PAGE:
Daily Digest: No scapefish in drought wars; Federal amendment takes aim at striped bass; Delta barrier wreaking havoc on Delta currents, ferry service; Filling up on empty: Using depleted aquifers as water banks, and more …

Daily DigestIn California water news today, No scapefish in drought wars, Federal amendment takes aim at striped bass; Delta barrier wreaking havoc on Delta currents, ferry service; Late storms mean more irrigation water for some farmers; Filling up on empty: Can depleted aquifers be used as water banks; and more …

On the calendar today …

 

[pullquote]

Also on Maven’s Notebook today …

[/pullquote]

In the news today …

No scapefish in drought wars:  “According to the Biblical book of Leviticus, the ancient Israelites designated a goat to bear the weight of their sins. Nowadays, the scapegoat is not required to be a goat. When it comes to assessing blame for the worsening California drought, a scapefish will suffice. Some media outlets, notably the Wall Street Journal in a recent op-ed piece, point to the hapless Delta smelt as a culprit in the state’s water crisis, as well as a prime example of the iniquities of the federal Endangered Species Act.  As is so often the case, though, it’s not that simple. Day-by-day analysis of water exports from the Delta by Jon Rosenfield and Greg Reis of The Bay Institute shows that smelt protection has had very little to do with water export restrictions during the drought. … ”  Continue reading from Estuary News here:  No scapefish in drought wars

Federal amendment takes aim at striped bass:  “An issue at the heart of our water debates – whether nonnative fish prey heavily on salmon and steelhead – wriggled through Congress this week.  The U.S. House of Representatives approved an amendment proposed by Rep. Jeff Denham, R-Turlock, that would require attention to this issue in any recovery plan for salmon or steelhead under the Endangered Species Act.  Supporters see the amendment as a way to slow efforts to increase river flows for these native fish at the expense of farms and cities that divert the water. Their main target is striped bass, an introduced species that eats the young native fish we are trying to save. … ”  Read more from the Modesto Bee here:  Federal amendment takes aim at striped bass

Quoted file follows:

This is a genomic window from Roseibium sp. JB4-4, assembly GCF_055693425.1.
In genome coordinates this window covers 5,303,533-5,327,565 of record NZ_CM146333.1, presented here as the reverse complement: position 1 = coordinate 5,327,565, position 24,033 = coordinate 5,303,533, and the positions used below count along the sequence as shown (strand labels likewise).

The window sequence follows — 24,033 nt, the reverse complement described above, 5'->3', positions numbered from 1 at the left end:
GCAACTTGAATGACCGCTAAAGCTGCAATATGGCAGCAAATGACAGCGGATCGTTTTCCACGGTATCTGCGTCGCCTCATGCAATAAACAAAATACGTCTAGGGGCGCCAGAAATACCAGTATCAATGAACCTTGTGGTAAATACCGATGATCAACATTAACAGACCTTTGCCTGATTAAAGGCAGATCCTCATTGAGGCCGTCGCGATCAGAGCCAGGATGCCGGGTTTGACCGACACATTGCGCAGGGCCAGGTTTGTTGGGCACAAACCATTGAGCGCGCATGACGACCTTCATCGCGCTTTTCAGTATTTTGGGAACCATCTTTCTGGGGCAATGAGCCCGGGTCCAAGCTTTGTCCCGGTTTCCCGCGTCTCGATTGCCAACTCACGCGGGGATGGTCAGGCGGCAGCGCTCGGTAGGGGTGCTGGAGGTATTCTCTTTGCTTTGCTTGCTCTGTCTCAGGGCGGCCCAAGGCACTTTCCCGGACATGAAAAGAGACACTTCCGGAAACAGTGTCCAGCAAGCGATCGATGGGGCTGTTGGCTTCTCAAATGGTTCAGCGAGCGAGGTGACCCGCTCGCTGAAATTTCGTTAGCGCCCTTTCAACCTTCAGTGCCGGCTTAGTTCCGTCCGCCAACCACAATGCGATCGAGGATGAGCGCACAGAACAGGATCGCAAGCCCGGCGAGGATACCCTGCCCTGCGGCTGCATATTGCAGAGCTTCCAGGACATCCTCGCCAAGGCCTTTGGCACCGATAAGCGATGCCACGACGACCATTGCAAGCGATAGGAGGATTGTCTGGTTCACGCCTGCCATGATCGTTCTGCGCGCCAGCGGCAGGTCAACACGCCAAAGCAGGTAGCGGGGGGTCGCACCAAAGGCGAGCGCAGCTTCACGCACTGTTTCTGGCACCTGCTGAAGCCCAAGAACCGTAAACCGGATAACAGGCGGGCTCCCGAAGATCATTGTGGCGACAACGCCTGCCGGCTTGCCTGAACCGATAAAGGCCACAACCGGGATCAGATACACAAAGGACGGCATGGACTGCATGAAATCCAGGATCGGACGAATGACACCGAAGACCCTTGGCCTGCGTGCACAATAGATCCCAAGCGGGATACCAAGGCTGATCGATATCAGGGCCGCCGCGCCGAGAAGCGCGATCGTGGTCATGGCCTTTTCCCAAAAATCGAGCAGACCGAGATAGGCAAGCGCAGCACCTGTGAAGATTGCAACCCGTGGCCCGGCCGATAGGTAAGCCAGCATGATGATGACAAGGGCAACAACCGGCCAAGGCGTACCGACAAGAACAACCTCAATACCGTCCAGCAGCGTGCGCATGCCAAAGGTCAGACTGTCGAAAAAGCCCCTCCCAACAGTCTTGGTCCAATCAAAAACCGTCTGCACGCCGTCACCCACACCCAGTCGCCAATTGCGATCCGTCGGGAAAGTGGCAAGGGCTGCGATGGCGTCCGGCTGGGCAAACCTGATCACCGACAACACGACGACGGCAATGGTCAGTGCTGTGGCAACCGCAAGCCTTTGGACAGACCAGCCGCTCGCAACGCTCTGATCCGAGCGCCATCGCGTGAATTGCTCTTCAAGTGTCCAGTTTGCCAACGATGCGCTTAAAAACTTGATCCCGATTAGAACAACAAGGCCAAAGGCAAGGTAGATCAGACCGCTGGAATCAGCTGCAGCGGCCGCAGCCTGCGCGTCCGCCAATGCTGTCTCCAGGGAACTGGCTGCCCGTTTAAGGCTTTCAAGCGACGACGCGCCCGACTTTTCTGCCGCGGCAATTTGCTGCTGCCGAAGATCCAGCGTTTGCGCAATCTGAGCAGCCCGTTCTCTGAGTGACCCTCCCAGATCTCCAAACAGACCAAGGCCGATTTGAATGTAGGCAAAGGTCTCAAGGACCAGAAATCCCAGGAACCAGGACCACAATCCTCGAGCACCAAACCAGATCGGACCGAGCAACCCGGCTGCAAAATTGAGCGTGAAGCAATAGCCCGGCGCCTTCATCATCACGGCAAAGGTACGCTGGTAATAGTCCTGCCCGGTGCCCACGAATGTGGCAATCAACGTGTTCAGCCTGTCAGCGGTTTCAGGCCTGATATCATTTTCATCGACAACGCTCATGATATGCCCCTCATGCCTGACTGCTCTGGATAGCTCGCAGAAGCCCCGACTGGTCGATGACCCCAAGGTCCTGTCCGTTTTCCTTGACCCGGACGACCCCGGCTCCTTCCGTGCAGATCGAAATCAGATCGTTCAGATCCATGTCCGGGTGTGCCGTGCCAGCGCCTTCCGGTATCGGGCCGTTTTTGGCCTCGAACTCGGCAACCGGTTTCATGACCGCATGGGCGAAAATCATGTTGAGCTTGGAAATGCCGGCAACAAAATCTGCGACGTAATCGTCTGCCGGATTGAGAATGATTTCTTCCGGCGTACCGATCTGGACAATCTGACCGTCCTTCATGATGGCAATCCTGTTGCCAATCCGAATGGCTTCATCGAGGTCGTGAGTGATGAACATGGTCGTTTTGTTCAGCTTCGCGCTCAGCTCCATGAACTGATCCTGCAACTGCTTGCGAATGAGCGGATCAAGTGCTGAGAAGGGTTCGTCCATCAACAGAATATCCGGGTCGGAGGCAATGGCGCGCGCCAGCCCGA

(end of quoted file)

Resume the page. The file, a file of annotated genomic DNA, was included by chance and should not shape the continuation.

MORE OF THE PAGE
Delta barrier wreaking havoc on Delta currents, ferry service:  “Bruce Kitchens gunned the engine on the Victory II ferry and backed off this tiny Delta island’s landing, but the fierce Fisherman’s Cut current quickly pulled the old vessel into a shallow tule bank. After two more tries Thursday afternoon, the ferry finally pulled out and away from the fast-moving water.  Earlier in the week, the ferry wasn’t as fortunate, grounding itself three times in the mud, the last time needing a tugboat to rescue it, Kitchens said. … ”  Read more from the San Jose Mercury News here: Drought barrier wreaking havoc on Delta currents, ferry service

Late storms mean more irrigation water for some farmers: Late spring storms in the last couple of months have improved the irrigation prospects for some farmers in the Central Valley. The unexpected rain will mean more water to irrigate crops, orchards, and pastureland. … ”  Read more from Capital Public Radio here:  Late storms mean more irrigation water for some farmers

Filling up on empty: Can depleted aquifers be used as water banks? “We are sucking our aquifers dry,” the headline reads. Could this be a good thing?  The bad effects of declining groundwater levels are known: land subsidence, the cost of pumping from deeper wells, the drying up of surface springs and streams. But there is a potential gain as well. Using up one resource, the water stored under the ground, we are creating another: storage space far greater than any conceivable new dam could provide. “Historical overdraft,” writes engineer Jay Lund, “may be an effective means of underground reservoir construction.” If so, we have been building like mad. … ”  Read more from Estuary News here:  Filling up on empty

In commentary today …

Sacrifice the bullet train to the water gods, says John Phillips:  He writes, “There are few things on which Republicans and Democrats in Sacramento seem to agree. Democrats believe that the recession-era cuts to social welfare programs were Draconian and should be restored as soon as possible; Republicans think the cuts didn’t go far enough. Republicans think that public-sector unions have a stranglehold on lawmakers and should have their generous contracts and benefits packages rolled back; Democrats think the unions are peachy.  But there is one thing that everybody seems to agree on – the state’s drought has reached crisis-level proportions, and we need more water ASAP. … ”  Continue reading at the O.C. Register here:  Sacrifice the bullet train to the water gods

Column: Drought: Nuclear power to the rescue: James Conca writes, “The only facility in California that does not use any of California’s precious fresh water is the Diablo Canyon Nuclear Power Plant near San Luis Obispo. And it can even produce additional freshwater for the nearby community.  The nuclear plant desalinates ocean water using reverse osmosis and ultrafiltration. The nuclear plant depends on the desalination plant as its sole source of fresh water, used for the plant’s two nuclear reactors as well as all other water needs such as drinking water for its employees and irrigation of its grounds. … ”  Read more from Forbes here:  California’s Mega-drought: Nuclear power to the rescue